April 19, 2014

InnoDB Flushing: Theory and solutions

I mentioned problems with InnoDB flushing in a previous post. Before getting to ideas on a solution, let’s define some terms and take a look into theory.

The two most important parameters for InnoDB performance are innodb_buffer_pool_size and innodb_log_file_size. InnoDB works with data in memory, and all changes to data are performed in memory. In order to survive a crash or system failure, InnoDB is logging changes into InnoDB transaction logs. The size of the InnoDB transaction log defines how many changed blocks we can have in memory for a given period of time. The obvious question is: Why can’t we simply have a gigantic InnoDB transaction log? The answer is that the size of the transaction log affects recovery time after a crash. The bigger the log, the longer the recovery time.

Okay, so we have innodb_log_file_size. Let’s imagine it as some distance:

Our current state is checkpoint_age, which is the age of the oldest modified non-flushed page. Checkpoint_age is located somewhere between 0 and innodb_log_file_size. Point 0 means there are no modified pages. Checkpoint_age can’t grow past innodb_log_file_size, as that would mean we would not be able to recover after a crash.

In fact, InnoDB has two protection points: “async” and “sync”. When checkpoint_age reaches “async”, InnoDB tries to flush as many pages as possible, while still allowing other queries. You can see the effect from this on the graph in my previous post, when throughput drops down to the floor. The “sync” stage is even worse. When we reach “sync”, InnoDB blocks other queries while trying to flush pages and return checkpoint_age to a point before “async”. This is done to prevent checkpoint_age from exceeding innodb_log_file_size. These are both abnormal operational stages for InnoDB and should be avoided at all cost. In current versions of InnoDB, the “sync” point is at about 7/8 of innodb_log_file_size, and the “async” point is at about 6/8 = 3/4 of innodb_log_file_size.

So, there is one critically important balancing act: On the one hand you want “checkpoint_age” as large as possible, as it defines performance. But, on the other hand, you should not reach the “async” point.

Our idea is to define another point T (target), which is before “async”, in order to have a gap for flexibility, and we will try at all cost to keep checkpoint_age from going past T. We assume that if we can keep “checkpoint_age” in the range 0 – T, we will achieve stable throughput.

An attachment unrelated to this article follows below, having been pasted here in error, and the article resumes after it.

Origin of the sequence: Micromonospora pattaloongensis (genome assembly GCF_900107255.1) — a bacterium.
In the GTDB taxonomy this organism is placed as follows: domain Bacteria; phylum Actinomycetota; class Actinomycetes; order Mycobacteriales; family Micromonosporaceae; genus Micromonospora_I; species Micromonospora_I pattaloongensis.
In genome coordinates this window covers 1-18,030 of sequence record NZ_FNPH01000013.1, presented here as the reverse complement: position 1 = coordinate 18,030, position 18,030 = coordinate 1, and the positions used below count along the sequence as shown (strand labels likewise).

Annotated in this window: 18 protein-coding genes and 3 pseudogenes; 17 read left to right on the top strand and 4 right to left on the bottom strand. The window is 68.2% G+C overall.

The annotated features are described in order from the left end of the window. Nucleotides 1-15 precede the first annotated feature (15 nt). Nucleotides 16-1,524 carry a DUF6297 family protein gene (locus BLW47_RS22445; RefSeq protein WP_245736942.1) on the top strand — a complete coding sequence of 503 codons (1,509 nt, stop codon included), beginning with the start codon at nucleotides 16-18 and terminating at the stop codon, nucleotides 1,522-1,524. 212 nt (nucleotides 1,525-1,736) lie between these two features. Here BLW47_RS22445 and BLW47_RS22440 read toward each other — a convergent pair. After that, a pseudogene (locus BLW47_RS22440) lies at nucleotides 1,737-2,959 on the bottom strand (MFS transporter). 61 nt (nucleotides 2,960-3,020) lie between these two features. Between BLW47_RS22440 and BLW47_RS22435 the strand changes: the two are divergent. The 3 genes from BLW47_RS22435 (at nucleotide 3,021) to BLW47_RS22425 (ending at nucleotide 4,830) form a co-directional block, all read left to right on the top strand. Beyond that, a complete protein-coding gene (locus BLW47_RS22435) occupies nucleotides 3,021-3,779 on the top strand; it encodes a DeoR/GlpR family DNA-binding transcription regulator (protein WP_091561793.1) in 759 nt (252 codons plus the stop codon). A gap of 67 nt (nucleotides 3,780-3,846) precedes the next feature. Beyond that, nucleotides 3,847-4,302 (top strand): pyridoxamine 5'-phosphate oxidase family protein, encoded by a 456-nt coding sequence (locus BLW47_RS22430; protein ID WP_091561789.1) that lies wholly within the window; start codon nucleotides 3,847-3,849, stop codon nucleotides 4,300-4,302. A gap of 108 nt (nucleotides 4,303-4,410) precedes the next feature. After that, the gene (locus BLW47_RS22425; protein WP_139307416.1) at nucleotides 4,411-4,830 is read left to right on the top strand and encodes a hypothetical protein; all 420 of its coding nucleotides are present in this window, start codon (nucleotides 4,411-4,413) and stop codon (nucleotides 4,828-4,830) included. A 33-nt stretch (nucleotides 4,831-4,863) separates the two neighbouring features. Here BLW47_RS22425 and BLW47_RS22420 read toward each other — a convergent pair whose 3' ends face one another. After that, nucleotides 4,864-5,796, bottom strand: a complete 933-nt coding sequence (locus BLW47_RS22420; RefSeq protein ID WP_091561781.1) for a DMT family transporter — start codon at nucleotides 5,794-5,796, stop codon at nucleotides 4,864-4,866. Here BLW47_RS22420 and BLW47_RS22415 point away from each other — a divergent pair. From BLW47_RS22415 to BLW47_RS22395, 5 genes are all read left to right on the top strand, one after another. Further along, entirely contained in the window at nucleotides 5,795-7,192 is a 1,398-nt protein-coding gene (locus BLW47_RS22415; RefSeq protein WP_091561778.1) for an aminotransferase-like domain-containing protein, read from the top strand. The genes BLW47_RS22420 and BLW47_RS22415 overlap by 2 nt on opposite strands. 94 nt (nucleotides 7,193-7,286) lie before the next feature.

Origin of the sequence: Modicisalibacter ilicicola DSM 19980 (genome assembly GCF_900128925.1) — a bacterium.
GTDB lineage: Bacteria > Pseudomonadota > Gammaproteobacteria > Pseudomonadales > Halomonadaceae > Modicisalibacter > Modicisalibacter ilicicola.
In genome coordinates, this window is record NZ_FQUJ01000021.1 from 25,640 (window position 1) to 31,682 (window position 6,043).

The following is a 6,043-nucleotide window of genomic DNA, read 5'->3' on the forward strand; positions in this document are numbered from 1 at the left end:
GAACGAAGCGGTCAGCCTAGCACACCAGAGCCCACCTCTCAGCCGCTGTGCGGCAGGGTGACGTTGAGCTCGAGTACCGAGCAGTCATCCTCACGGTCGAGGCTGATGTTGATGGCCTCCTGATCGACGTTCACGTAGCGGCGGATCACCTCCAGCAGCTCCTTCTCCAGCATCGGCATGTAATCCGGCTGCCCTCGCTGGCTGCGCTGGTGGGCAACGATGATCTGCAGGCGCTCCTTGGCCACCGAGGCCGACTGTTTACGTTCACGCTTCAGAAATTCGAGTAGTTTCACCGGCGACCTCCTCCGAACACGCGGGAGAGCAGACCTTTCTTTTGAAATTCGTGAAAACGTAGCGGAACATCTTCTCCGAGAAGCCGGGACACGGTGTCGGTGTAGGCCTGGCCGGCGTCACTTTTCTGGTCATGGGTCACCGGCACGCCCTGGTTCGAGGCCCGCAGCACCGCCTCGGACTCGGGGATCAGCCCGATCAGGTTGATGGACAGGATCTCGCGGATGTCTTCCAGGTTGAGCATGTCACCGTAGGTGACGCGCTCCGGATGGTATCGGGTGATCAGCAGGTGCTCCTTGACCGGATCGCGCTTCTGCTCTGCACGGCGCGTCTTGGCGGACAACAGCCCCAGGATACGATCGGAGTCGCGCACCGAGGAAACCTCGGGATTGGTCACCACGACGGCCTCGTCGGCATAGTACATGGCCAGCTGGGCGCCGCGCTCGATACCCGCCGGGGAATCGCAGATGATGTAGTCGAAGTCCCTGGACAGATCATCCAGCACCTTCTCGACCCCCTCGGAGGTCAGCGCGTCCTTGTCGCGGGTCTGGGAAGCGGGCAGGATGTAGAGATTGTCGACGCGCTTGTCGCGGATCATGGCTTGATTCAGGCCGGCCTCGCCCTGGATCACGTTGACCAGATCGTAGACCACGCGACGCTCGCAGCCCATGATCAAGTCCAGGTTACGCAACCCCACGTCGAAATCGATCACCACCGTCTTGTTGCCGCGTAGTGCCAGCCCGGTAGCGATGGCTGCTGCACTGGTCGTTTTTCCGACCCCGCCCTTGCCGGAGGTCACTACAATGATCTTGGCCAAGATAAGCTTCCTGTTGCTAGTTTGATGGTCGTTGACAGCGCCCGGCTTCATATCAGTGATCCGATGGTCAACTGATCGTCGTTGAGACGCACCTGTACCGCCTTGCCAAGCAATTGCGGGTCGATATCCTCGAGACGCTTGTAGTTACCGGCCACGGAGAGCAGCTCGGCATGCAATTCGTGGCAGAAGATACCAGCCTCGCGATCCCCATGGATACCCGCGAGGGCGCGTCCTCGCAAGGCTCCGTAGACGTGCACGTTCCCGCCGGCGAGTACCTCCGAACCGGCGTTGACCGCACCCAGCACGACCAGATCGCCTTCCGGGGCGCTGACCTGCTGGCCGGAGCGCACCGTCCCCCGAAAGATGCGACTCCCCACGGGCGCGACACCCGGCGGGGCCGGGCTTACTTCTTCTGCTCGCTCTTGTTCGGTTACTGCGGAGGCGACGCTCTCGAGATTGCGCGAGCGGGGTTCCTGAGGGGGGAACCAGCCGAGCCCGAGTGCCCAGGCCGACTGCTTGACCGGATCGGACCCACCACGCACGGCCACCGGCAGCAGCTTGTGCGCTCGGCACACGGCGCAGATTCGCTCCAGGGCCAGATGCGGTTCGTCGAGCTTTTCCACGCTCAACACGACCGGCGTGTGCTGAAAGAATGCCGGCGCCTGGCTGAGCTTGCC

Now, what factors affect checkpoint_age? When we execute queries that change pages (i.e., INSERT/UPDATE/DELETE), we perform writes to the log, we change pages, and checkpoint_age is growing. When we perform flushing of changed pages, checkpoint_age is going down.

So that means the main way we have to keep checkpoint_age within point T is to change the number of pages being flushed per second. That way, we can keep checkpoint_age down.

If this doesn’t help–and checkpoint_age keeps growing beyone T toward “async”–we have a second control mechanism: We can add a delay into INSERT/UPDATE/DELETE operations. This way we prevent checkpoint_age from growing and reaching “async”.

To summarize, the idea of our algorithm is : We keep checkpoint_age within point T by increasing or decreasing the number of pages flushed per second. If checkpoint_age continues to grow, we add “throttling” to prevent it. The throttling depends on the position of checkpoint_age — the closer to “async”, the bigger the throttling needed.

As mentioned in the previous post, the current implementation of flushing neighbors is problematic. When we want to flush N pages in order to control checkpoint_age, we expect that flushing pages will have an effect. In the current implementation, however, we may ask to flush 8 pages, and really only 1 of the pages flushed was useful (see previous post). So, we propose a fix for that: If we want to flush page P, we also flush only real neighbors, i.e.: "......DDDDPDDDD....". In this way, not so many additional pages will be flushed, and it will be real sequential I/O.

We have some initial results which will follow, and they are promising. Here is graph we have showing our current experimental implementation. (If you want to look at the source code, it is here.)

You can see some jumps after the initial warmup stage, but the later throughput is tending toward a stable line.

About Vadim Tkachenko

Vadim leads Percona's development group, which produces the Percona Server and Percona XtraBackup. He is an expert in solid-state storage, and has helped many hardware and software providers succeed in the MySQL market.

Comments

  1. Vadim says:

    Nathan,

    There is no single rule.
    You may read http://www.mysqlperformanceblog.com/2008/11/21/how-to-calculate-a-good-innodb-log-file-size/
    to get some ideas.

  2. Nathan Labenz says: